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Tuesday, 22 May 2012


Is a person truly evil if their actions are caused by a pain so terrible it can never be spoken? What if children are involved? The 2007 Korean film HANSEL AND GRETEL asks such questions as these, and the answers might surprise you.

Billed as a horror, the premise certainly suggests so: after wrecking his car on a lonely stretch of road, a young man (Eun-Soo) wanders into the surrounding woods and encounters a young girl called Young-Hee. She leads him back to her home in the (centre?) of the woods, where everything is just a little too...nice. But what transpires is more dark fantasy than anything else (though things do get quite horrific in places)...

The production design in HANSEL AND GRETEL is absolutely spot-on. I have a particular appreciation for films in which a location becomes a character itself, and The Home For Happy Children (Young-Hee's house) is exactly this. Its interior is filled with toys and remnants of Christmas. Weird paintings of rabbits and people wearing animal masks adorn the green and yellow walls. Certain areas of the house appear to be stuck in a state of partial decay, though everything is clean.

As if an opulent house in the middle of the woods wasn't weird enough, the décor creates a creepily cheery atmosphere compounded by Young-Hee's family: she shares the house with her older brother Man-Bok, her young sister Jung-Soon, and their parents. Everyone's welcoming and smiley, dressed in bright colours, yet clearly nervous. Why has Eun-Soo's arrival set the parents on edge? Why do they make obvious excuses to get him to stay the night? And in the morning, why do they feed him (and the children) cake and sweets? The apparent set-up suggested by the film's title, and all this peculiar behaviour, isn't true at all - but to say too much would spoil one of the most pleasant surprises I've had thanks to a film.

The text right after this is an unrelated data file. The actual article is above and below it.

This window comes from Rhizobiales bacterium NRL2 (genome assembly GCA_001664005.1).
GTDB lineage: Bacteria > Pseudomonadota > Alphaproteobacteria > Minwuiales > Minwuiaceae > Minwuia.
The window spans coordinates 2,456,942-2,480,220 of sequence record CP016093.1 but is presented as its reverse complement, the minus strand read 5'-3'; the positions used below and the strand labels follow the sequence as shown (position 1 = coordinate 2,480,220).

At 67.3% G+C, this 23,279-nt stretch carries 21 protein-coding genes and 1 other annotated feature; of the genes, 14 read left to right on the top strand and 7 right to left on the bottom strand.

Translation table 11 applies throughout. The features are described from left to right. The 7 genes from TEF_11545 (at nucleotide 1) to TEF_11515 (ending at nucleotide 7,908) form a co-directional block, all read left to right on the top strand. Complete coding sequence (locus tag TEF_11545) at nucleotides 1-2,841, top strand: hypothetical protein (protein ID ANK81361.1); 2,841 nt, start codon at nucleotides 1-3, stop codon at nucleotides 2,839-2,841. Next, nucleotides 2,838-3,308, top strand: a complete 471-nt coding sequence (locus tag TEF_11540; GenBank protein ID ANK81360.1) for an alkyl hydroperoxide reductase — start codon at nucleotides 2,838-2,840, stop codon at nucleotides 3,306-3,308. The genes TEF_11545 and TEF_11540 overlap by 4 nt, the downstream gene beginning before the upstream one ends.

The film takes place over a number of days, some of which involve Eun-Soo attempting to leave. But, there's something wrong with the woods - time and direction is fluid, and escape seems impossible. One of my favourite scenes involves the trees themselves shifting, which is a wonderfully creepy image. This 'loop' aspect also traps a husband and wife in the woods/house, and it's here where things really start to get interesting...

HANSEL AND GRETEL shares its central conceit with a particularly famous episode of The Twlight Zone, though that is where any other similarities end. This is indeed a twisted fable, a dark fairy tale, about what happens when a malevolence born of evil meets a different kind of evil. These woods are deep, and dark, but they're not the real threat: they simply hide it.

I can't say enough how much I loved this film. Suggestions and insinuations are made as to the cause of the "evil" (or should that be "curse"?), but the real reason (and repercussions) is/are terrible and heartbreaking. There are a plethora of fairy-tale references scattered throughout the film; some obvious, others subtle, but all help create a baroque reality that easily fits alongside/within ours, which is especially horrible considering how that reality is birthed.

Special mention also needs to be made about the score, which is beautiful. It reminded me of Poltergeist, though the tone is definitely fairy tale rather than horror (this vid does show quite a few of the best scenes so you might want to play it but minimize this window or something so you don't spoil the film - definitely listen to the music, though - it's ace!):

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